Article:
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Langold Dyscarr Community School

“A Chance to Shine' and 'Dare to Bee Different”

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Key Concepts In Art

In art, our young artists gain knowledge through practical experience. Recognising this, Langold Dyscarr Community School strive to provide an experience-rich art curriculum. The facilitation of the following key concepts aims to conceptualise the art curriculum knowledge, which builds throughout our artist’s experiential creative journey. By showing pupils how and why these interconnecting concepts are relevant to what they are doing, we aim to move towards deeper learning, understanding and enjoyment of art.





Knowledge of process and context. -  Enabling pupils to know about great artists, craft makers and designers, and understand the historical development of their art forms.


Formal Elements


The formal elements of art are line, shape, tone, colour, pattern, texture, form, composition. They are the building blocks of any work of art. Deeper understanding: Pupils should have opportunities to experiment with and apply these formal elements to their own work and understand how an artist has used them to create effect or meaning.



A source in art could be an artist, designer, or craftsperson whose work influences or inspires the pupil. A source can also be a newspaper headline, a current issue, a photograph or poem, book or text that inspires visual thinking. Deeper understanding: Pupils should be able to identify and use sources to inform and inspire their artwork. They should also be shown art in juxtaposition to one another to emphasize similarities, differences, connections and interpretations.

Themes, Movements & Periods

Art movements are significant groups or periods in art that have significantly influenced visual culture. Pupils should build their knowledge of the techniques, materials and processes that artists use. Pupils learn about the history of art across the ages, making connections between ancient, traditional, modern and contemporary art forms. Deeper understanding: Pupils should begin to consider the deeper meaning behind the movement or period and how it can relate to their own lives.

Generating Ideas (Conceptual Knowledge)

The skill of designing and developing idea. - Enabling pupils to produce creative work, exploring their ideas and recording their experiences.


Creativity, Ideas, Imagination & Intentions

An idea is a thought that comes from combing what is known, from experiences outside the classroom and what has been taught previously. Imagination is seeing the impossible to explore new possibilities. Deeper understanding: Pupils should develop confidence to enable the unknown to happen, to make independent choices and decisions about their artwork and understand how they can turn their thoughts into tangible outcomes.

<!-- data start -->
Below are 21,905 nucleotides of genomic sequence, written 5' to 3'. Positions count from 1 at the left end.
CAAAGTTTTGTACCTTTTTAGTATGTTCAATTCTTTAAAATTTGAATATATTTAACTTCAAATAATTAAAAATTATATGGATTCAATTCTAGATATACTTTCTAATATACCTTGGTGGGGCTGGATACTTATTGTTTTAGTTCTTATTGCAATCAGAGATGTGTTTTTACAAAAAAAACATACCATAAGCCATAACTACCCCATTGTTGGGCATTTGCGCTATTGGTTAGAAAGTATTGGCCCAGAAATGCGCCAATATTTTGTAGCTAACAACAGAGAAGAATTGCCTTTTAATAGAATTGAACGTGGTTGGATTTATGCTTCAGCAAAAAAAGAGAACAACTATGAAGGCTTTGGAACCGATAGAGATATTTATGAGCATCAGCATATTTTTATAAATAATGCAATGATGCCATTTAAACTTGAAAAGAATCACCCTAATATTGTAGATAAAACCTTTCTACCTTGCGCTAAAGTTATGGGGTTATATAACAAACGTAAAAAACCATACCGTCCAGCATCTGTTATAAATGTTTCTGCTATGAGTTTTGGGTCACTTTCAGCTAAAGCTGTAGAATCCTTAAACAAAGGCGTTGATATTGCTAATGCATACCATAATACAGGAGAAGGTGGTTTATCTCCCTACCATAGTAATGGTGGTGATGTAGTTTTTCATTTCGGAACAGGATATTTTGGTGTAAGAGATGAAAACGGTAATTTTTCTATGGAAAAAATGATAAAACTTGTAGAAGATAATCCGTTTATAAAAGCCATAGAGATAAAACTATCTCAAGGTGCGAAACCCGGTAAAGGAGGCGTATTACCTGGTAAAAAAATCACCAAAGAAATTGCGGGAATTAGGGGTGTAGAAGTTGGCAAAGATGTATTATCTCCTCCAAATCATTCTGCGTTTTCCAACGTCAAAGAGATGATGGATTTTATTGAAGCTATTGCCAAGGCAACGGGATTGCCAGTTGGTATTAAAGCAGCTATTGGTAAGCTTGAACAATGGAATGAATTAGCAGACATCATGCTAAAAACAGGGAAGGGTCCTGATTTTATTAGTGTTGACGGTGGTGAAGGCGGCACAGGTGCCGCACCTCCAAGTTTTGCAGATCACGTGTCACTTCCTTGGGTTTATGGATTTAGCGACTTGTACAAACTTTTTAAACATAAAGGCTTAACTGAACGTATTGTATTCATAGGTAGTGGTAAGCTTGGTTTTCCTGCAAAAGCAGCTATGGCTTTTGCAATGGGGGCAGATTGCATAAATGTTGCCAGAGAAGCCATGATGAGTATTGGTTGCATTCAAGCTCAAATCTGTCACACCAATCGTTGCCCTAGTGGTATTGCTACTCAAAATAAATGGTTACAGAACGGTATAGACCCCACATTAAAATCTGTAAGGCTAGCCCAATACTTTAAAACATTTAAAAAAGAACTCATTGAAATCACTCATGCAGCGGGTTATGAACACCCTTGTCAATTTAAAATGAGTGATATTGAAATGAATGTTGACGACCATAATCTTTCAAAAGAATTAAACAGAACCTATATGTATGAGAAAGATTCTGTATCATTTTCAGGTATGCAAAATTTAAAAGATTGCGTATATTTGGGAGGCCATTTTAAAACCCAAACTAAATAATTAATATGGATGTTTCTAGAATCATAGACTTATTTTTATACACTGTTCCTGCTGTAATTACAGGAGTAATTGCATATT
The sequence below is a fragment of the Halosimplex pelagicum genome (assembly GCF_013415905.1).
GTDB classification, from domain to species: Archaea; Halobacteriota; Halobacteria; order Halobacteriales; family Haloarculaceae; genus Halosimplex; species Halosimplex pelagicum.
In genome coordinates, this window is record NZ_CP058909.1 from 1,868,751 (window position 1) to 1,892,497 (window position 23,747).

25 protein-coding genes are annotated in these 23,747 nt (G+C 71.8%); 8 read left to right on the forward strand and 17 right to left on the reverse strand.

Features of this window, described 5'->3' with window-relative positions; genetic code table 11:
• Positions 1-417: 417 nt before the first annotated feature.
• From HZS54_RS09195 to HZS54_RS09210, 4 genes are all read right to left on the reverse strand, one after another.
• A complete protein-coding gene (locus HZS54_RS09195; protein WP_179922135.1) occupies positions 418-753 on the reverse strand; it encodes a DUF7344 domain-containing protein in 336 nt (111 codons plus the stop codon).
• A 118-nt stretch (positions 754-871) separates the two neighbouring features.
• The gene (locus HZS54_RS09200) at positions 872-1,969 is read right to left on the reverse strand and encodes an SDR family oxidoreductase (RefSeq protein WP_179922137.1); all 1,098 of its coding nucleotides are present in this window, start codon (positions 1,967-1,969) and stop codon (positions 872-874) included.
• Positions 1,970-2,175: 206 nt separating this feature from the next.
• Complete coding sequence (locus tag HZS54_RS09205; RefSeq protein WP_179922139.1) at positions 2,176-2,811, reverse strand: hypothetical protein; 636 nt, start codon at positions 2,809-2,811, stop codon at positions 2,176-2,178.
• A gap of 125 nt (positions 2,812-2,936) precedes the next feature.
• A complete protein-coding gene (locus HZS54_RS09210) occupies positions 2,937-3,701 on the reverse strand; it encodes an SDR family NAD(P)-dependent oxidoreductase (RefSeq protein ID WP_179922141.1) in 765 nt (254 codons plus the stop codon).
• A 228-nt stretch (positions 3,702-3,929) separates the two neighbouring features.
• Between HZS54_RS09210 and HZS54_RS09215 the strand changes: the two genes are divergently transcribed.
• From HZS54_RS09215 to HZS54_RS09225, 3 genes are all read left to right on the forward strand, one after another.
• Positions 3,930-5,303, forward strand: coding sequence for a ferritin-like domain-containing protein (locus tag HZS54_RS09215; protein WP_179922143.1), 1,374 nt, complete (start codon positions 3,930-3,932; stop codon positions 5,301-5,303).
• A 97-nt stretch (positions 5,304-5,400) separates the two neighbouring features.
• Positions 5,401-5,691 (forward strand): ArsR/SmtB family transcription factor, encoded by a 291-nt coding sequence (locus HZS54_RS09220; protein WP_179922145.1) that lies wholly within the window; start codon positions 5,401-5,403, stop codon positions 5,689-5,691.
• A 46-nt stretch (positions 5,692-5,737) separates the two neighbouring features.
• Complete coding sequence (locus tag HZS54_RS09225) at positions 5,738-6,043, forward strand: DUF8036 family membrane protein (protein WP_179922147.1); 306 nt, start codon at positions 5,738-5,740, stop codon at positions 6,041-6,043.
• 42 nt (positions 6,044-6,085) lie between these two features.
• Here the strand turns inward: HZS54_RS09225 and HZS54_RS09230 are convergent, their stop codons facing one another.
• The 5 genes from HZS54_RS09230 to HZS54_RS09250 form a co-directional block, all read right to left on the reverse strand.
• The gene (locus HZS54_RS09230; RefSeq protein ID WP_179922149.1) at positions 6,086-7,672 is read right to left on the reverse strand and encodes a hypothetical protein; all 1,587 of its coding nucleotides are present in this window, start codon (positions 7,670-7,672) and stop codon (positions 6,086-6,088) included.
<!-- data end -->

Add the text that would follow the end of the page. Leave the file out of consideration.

To make art, artists work in various mediums (paints, graphite pencils, charcoal, pastels, clay etc) to realise their intentions. The choice of medium moulds and shapes the kind of art we make. Deeper understanding: Pupils should explore, manipulate and play with a range of mediums enabling all children to see how they can be successful artists.

Making Skills

(Procedural Knowledge)

The skill of making art, craft and design. - Enabling pupils to become proficient in drawing, painting, sculpture and other art, craft and design techniques.

Skills, Processes & Techniques

When making art we learn through, and from the materials we are working with as part of an active process. Learning through making requires children to draw upon and apply their procedural and experiential knowledge so that they can become proficient in drawing, painting, sculpture and other art techniques. Knowledge in art is gained before, during and after the making process. Deeper understanding: Pupils artistic growth should be nurtured so that they are open to receiving guidance and constructive critical advice and in turn develop their understanding.

Evaluating (Metacognitive  Knowledge)

The skill of evaluation. - Enabling pupils to evaluate and analyse artistic works using the language of art, craft and design.


Art is a product of what we sense and experience. Pupils should develop understanding that we don’t all ‘see’ the same things, meaning that how we perceive things can be influenced and learned. Deeper Understanding: Pupils should develop the ability to look at works of art from different perspectives and think about how this forms and shapes the kind of art they make.



Reflection is part of learning. Pupils should reflect regularly so that they can learn from current or prior art experiences, with the provision of their sketchbooks. Deeper understanding: Pupils should take time to reflect on their own works of art, and those of others, in order to develop the use of kind, specific and useful feedback to support and develop learning.

Cultural Capital


Art can help us visually express our thoughts and feelings about an important issue that affects all of us. Widening children’s active experiences as they progress through school is an important step in providing rich and engaging learning across the art curriculum. Deeper understanding:  Pupils should develop a curiosity explore, experience and embrace art from different cultures in order to actively take part in and create their own cultural capital.